Sure, they may not know how to crack an egg, but they'll never learn if they don't try ...
My kids love watching the Food Network, especially the shows with kids. Chopped Junior, Kids Baking Championship, whatever the episode is, they’re glued to the TV. They’re fascinated by kids their own age making complicated dishes with no recipes, inventing pastries and four-course meals and mock mole sauce with exotic ingredients. Often, they ask to imitate what they see. Usually I say no, because it would end up being a lot of work … for me.
I’m not the only mom in the world with this dilemma. Over at Scary Mommy, one mom recently wrote about an experiment she did with her 9-year-old after they watched an episode of Chopped Junior together. She resolved, right then and there, to say yes every time her daughter asked to cook or bake. A year later, her daughter was able to make anything and everything she could imagine. In fact, her cooking skills had so far surpassed her mom’s that she was the designated class-cupcake maker.
My daughter will have these skills, this confidence in herself, for the rest of her life. And that to me, is worth all the wasted eggs, the spilled milk, and the messy kitchen. So fellow parents, I encourage you to really stop and think when your child asks to do something, not just in the kitchen, but anything that might result in them learning a new life skill.
When my oldest daughter was nine, I woke up one morning to the smell of breakfast. She was in the kitchen flipping pancakes, having gotten down my recipe book and mixed together the complicated pancake recipe I’d been using for years. She’d separated the eggs, made the buttermilk from milk and lemon juice, sifted the flour, and brought the whole thing together into airy, golden cakes bubbling in the cast-iron pan.
I had no idea she could make pancakes. I had no idea she could separate eggs, actually, but somehow she had learned while I wasn’t paying attention, distracted by toddler messes and morning sickness. For the first time, I was grateful that I had been too distracted to stop her. I would have said no, that she didn’t know how, would need help, couldn’t do it on her own. But she knew better, and without my “no” to hold her back, she proved it.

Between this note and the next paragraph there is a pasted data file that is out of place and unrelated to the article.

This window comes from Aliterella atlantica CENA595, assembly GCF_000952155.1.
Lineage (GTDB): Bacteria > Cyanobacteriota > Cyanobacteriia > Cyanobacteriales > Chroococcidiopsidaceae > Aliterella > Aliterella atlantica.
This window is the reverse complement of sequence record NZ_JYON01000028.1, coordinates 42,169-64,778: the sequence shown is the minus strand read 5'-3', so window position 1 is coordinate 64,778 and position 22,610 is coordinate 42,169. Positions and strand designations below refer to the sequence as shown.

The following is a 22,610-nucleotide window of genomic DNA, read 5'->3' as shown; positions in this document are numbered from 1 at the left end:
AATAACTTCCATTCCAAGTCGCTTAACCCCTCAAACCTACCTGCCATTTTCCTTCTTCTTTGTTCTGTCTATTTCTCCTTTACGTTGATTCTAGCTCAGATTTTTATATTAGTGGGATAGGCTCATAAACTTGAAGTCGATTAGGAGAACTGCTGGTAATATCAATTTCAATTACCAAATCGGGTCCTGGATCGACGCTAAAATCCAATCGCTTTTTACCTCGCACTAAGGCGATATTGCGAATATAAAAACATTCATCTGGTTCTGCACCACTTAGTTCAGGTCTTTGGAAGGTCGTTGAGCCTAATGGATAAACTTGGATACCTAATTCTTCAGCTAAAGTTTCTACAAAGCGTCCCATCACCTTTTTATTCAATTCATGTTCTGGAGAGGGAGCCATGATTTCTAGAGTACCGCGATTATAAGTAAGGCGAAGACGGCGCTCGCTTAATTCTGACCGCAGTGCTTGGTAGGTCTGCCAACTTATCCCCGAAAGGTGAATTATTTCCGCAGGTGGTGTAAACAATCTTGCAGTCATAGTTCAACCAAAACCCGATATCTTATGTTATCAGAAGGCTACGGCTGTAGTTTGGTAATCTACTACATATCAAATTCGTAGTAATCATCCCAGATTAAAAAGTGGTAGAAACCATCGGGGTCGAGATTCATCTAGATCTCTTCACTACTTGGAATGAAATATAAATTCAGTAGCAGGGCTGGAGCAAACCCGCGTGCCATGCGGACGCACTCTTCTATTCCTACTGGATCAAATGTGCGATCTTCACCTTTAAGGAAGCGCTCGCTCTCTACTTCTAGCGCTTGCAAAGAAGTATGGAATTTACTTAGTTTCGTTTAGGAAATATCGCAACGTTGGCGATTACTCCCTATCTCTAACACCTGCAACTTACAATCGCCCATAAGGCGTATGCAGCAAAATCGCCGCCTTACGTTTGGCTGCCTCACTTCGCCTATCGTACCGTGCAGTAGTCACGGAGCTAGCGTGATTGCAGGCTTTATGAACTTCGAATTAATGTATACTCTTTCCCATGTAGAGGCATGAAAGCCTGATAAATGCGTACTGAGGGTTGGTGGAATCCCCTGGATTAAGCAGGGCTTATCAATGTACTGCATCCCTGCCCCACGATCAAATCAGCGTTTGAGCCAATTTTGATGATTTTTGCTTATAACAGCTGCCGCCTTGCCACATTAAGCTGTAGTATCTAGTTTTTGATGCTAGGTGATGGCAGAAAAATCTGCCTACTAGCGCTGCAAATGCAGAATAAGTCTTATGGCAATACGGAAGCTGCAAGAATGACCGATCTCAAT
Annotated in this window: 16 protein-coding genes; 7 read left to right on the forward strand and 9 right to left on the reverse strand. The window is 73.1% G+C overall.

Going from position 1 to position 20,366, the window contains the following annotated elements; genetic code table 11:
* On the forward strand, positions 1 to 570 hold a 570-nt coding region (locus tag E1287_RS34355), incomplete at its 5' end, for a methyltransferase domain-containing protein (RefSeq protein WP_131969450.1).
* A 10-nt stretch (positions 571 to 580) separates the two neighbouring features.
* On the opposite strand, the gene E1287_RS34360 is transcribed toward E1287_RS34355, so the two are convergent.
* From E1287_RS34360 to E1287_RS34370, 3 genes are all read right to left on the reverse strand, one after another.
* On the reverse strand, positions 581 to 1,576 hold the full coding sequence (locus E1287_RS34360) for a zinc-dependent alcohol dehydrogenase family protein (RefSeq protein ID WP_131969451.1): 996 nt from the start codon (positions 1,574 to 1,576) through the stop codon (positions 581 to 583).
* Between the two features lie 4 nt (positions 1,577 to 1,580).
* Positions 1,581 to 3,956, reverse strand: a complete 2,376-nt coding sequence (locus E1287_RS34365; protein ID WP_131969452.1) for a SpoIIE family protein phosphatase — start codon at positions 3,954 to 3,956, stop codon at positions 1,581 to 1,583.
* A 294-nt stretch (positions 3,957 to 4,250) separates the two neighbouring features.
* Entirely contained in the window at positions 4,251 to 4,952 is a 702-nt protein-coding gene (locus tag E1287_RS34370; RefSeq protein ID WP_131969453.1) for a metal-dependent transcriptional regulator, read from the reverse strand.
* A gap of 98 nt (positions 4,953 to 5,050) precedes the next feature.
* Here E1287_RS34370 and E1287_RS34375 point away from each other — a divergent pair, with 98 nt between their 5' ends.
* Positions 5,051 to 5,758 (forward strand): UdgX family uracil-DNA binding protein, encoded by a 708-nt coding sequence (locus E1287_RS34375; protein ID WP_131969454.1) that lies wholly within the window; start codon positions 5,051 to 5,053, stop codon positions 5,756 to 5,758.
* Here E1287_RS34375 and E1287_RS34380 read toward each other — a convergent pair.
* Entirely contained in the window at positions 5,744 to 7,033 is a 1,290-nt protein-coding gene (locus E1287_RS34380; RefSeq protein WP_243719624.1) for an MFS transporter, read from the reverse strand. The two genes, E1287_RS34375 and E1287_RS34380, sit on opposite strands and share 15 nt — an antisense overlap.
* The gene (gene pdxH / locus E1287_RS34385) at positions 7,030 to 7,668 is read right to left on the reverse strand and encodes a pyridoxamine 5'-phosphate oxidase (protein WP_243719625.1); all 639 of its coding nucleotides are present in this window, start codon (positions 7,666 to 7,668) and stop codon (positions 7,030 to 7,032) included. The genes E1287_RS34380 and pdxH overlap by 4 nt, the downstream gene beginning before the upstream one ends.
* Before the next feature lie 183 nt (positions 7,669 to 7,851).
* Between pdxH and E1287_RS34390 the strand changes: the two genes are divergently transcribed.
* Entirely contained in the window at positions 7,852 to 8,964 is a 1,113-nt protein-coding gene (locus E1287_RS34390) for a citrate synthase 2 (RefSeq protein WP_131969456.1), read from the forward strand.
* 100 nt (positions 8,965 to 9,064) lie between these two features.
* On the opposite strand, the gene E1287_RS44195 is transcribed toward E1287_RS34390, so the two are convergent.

My other kids haven’t been so lucky. I’ve been less distracted, more aware of messes and burns and our weekly food budget. My second daughter is nine now, and she’s nowhere close to being able to make pancakes. She can’t measure flour, much less separate an egg.
At least, I think she can’t. I’m not actually sure because she’s never had the chance to try. She hovers in the kitchen when her older sister cooks, asking to help but being relegated to the grunt work, getting flour and sugar from the pantry, scooping cookie dough onto pans, sprinkling sugar. Easy things. Things she hates doing because she knows she’s capable of more.
She’s watching Chopped Junior as I type, her eyes widening as kids her age sear, sauté, flip, and baste. “Do you think I could do that, Mom?” she asks wistfully, already sure of my answer. It’s the same every time: Sure you could, once you learn how. I’ll teach you to cook, but not right now. Later, when you’re older, taller, bigger. When you can reach the stove without a stool, when you can wash the dishes well.
“Yes,” I say. “I think you can.”
“Right now?” she asks, her full attention on me now.
“Right now,” I say.
She smiles, surprised and pleased, and abandons the TV for the kitchen and its infinite possibilities.